This delicate morsel is the love child of a latke and an omelet, so I’m calling it a
Adding a few spoonfuls of matzo flour or breadcrumbs would make a more traditional latke, but right now it’s gluten-free and works well in a
I love these for breakfast or lunch, with a cool crisp salad or sliced tomato on the side.
Nomad Kitchen Tip: If you’re in a country where you’re not sure about the water, rinse any produce you’ll be eating raw (tomatoes, lettuce) with boiled water.
Makes 4 latkelets, or 2 servings, at about 150 calories per serving.
- Zucchini (2 medium or 1 very large) about 2 cups shredded
- Carrot (2 medium or 1 very large) about 1 cup shredded
- Red onion (1 very small) about 1/4 cup shredded
- 1 tsp salt
- One egg
- 2 Tbsp ricotta cheese (optional, but delicious!)
- 1 Tbsp olive oil
Grate the zucchini, carrot, and red onion using the large holes of a hand grater. Sprinkle with salt, toss to coat, and let stand for 10 minutes to allow the moisture to seep out.
Pile the vegetable mixture on a very clean dish towel, wrap it up, hold it over the sink and wring it out firmly in one direction and then the other until you can’t squeeze out any more moisture. (Alternatively, you could press it in a seive). Squeezing out as much moisture as you can is the key to this recipe.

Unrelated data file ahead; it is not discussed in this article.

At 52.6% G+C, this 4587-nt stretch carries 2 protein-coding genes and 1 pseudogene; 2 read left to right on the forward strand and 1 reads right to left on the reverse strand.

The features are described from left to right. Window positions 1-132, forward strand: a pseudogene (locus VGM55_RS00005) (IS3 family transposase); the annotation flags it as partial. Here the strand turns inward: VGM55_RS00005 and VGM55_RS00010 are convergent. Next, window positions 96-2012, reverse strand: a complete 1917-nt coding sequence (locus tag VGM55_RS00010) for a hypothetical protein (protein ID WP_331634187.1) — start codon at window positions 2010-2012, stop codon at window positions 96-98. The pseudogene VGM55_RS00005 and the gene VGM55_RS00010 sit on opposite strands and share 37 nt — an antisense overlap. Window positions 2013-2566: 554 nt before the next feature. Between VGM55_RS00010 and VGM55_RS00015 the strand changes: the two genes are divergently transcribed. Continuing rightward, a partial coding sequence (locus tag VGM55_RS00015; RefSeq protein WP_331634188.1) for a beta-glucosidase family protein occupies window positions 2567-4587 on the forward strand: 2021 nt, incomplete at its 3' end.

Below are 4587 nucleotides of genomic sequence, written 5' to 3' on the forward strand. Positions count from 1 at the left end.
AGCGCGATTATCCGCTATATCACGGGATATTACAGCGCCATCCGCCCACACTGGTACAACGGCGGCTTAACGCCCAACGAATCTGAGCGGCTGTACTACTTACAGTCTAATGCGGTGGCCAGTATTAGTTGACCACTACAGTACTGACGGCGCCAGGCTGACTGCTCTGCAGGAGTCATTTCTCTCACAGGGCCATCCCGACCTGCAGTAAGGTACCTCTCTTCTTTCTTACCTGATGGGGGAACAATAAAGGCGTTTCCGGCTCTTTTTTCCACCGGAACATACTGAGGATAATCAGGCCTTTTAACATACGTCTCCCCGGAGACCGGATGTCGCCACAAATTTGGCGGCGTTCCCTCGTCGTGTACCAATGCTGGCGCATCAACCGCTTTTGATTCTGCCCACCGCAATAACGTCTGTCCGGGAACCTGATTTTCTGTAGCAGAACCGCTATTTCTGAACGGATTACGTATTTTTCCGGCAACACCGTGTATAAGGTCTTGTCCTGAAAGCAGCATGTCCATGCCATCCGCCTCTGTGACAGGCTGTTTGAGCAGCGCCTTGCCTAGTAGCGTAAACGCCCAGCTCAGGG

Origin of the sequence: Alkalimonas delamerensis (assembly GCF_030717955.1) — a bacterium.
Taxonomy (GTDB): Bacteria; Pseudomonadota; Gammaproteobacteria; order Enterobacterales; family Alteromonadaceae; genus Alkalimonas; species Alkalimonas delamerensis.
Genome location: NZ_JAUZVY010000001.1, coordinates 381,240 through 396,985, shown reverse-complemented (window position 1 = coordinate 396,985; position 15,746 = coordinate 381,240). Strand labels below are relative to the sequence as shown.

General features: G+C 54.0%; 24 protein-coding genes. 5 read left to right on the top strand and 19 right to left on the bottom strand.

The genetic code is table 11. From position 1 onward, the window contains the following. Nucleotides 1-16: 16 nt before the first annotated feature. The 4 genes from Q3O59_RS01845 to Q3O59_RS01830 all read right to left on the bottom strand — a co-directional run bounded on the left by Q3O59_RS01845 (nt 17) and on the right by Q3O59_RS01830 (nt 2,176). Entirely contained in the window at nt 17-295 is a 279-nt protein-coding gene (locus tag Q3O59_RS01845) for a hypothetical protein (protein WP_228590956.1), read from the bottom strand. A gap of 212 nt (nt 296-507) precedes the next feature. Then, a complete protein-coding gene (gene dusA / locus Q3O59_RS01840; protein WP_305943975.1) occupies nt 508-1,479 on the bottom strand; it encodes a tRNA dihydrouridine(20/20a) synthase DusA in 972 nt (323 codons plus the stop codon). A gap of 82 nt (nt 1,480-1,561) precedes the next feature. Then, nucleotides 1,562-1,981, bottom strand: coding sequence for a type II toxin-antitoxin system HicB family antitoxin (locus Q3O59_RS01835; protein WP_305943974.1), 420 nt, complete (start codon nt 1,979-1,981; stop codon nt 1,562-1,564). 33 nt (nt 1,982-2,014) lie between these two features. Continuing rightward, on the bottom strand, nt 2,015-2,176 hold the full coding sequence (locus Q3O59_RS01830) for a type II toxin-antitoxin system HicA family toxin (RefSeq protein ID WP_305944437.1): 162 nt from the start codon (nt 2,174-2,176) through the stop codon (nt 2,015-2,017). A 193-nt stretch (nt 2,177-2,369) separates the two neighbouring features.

In a bowl, beat the egg until it’s bubbly. If you’re using ricotta, stir it into the egg (it’s OK if it’s a little lumpy). Add the vegetable mixture and stir gently.
Heat a skillet over medium-high heat and add the olive oil. Drop spoonfuls of the mixture into the skillet and use your spatula to help shape them into patties. Cook about 2 minutes on each side, or until golden brown.
This section of the site features simple, flexible recipes using ingredients fresh from the Mercado or farmer’s market, brimming with life and flavor.
What does that have to do with travel? Indie Travelers often save money by renting a place with a kitchen to prepare our own